Protecting Student Intellectual Property in the Entrepreneurial Classroom (2015)
Type of ContentJournal Article
PublisherUniversity of Canterbury. Management, Marketing, and Entrepreneurship
At the 2015 AOM conference I met up with Jerome A. Katz, one of the authors of the original paper on protecting student IP in university settings. Jerome A. Katz holds the Coleman Professorship of Entrepreneurship and is the Director of the Billiken Angel Network at Saint Louis University’s (SLU) John Cook School of Business. Professor Katz has published widely in the area of entrepreneurship, and has written four editions of the textbook Entrepreneurial Small Business, and co-edits an annual research volume Advances in Entrepreneurship, Firm Emergence and Growth. He has taught entrepreneurship courses at Saint Louis University for 28 years and Management courses at The Wharton School at the University of Pennsylvania for eight years before that. After our introductory conversation at AOM, I asked Professor Katz if he would share his thoughts and perceptions on the issues of intellectual property in entrepreneurial education, given the curious absence of student IP protections even as the incidence of entrepreneurship course opportunities has mushroomed. What follows is a compilation of Professor Katz’s research and insights on the salient issues relating to student IP and the use of non-disclosure agreements in university entrepreneurial courses.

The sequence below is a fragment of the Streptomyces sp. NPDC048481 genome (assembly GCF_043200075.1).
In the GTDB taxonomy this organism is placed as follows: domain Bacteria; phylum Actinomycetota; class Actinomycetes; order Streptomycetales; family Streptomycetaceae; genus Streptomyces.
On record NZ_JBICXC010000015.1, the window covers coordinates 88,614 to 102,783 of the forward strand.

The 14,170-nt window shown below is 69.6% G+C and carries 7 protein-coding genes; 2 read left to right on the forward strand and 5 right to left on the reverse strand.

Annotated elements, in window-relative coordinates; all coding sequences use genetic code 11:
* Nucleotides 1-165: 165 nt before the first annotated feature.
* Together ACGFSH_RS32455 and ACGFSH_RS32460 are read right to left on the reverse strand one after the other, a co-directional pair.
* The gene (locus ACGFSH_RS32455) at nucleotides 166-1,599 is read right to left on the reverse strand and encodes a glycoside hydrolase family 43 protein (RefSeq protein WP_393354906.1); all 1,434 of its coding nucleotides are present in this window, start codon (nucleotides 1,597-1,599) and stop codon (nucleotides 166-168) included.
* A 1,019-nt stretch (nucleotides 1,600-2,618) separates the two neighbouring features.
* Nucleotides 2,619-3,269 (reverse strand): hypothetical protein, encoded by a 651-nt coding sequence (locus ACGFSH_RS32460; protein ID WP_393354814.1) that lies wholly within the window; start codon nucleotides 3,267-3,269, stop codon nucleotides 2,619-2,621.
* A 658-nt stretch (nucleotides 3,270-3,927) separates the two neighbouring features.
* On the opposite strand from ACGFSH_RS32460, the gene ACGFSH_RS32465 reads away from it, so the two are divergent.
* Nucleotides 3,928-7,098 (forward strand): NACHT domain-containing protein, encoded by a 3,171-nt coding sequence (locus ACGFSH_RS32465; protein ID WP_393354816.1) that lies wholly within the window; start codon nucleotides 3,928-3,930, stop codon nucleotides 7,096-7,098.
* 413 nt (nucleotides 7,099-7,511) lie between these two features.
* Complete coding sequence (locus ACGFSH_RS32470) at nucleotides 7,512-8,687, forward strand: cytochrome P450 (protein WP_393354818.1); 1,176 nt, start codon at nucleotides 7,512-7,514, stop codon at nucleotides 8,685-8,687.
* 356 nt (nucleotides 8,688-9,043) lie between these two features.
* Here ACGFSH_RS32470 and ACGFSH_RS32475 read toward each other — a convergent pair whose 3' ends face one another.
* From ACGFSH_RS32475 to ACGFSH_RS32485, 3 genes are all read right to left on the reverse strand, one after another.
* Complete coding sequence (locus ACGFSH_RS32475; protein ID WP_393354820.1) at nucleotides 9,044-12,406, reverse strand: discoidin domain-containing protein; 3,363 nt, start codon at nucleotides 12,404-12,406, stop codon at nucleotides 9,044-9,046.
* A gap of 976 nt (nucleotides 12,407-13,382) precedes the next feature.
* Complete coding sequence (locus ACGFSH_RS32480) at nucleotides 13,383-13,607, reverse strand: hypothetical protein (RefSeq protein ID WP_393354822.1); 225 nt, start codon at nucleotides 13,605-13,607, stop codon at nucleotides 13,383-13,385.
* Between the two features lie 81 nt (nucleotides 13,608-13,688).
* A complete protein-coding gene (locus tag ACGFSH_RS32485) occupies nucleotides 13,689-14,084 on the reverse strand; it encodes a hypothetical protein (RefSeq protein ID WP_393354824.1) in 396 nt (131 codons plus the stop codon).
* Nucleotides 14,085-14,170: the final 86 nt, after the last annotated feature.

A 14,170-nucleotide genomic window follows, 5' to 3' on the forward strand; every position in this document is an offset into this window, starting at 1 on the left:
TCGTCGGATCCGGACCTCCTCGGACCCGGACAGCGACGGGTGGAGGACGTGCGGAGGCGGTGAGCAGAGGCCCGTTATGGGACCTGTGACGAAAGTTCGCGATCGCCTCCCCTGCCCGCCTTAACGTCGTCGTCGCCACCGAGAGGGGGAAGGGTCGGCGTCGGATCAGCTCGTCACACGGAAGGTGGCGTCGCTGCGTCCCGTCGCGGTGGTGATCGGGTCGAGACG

CitationWright, S. L. & Katz, J.A. (2015) Protecting Student Intellectual Property in the Entrepreneurial Classroom. Journal of Management Education, (Early access online).
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ANZSRC Fields of Research18 - Law and Legal Studies::1801 - Law::180115 - Intellectual Property Law
39 - Education::3903 - Education systems::390303 - Higher education
35 - Commerce, management, tourism and services::3507 - Strategy, management and organisational behaviour::350704 - Entrepreneurship
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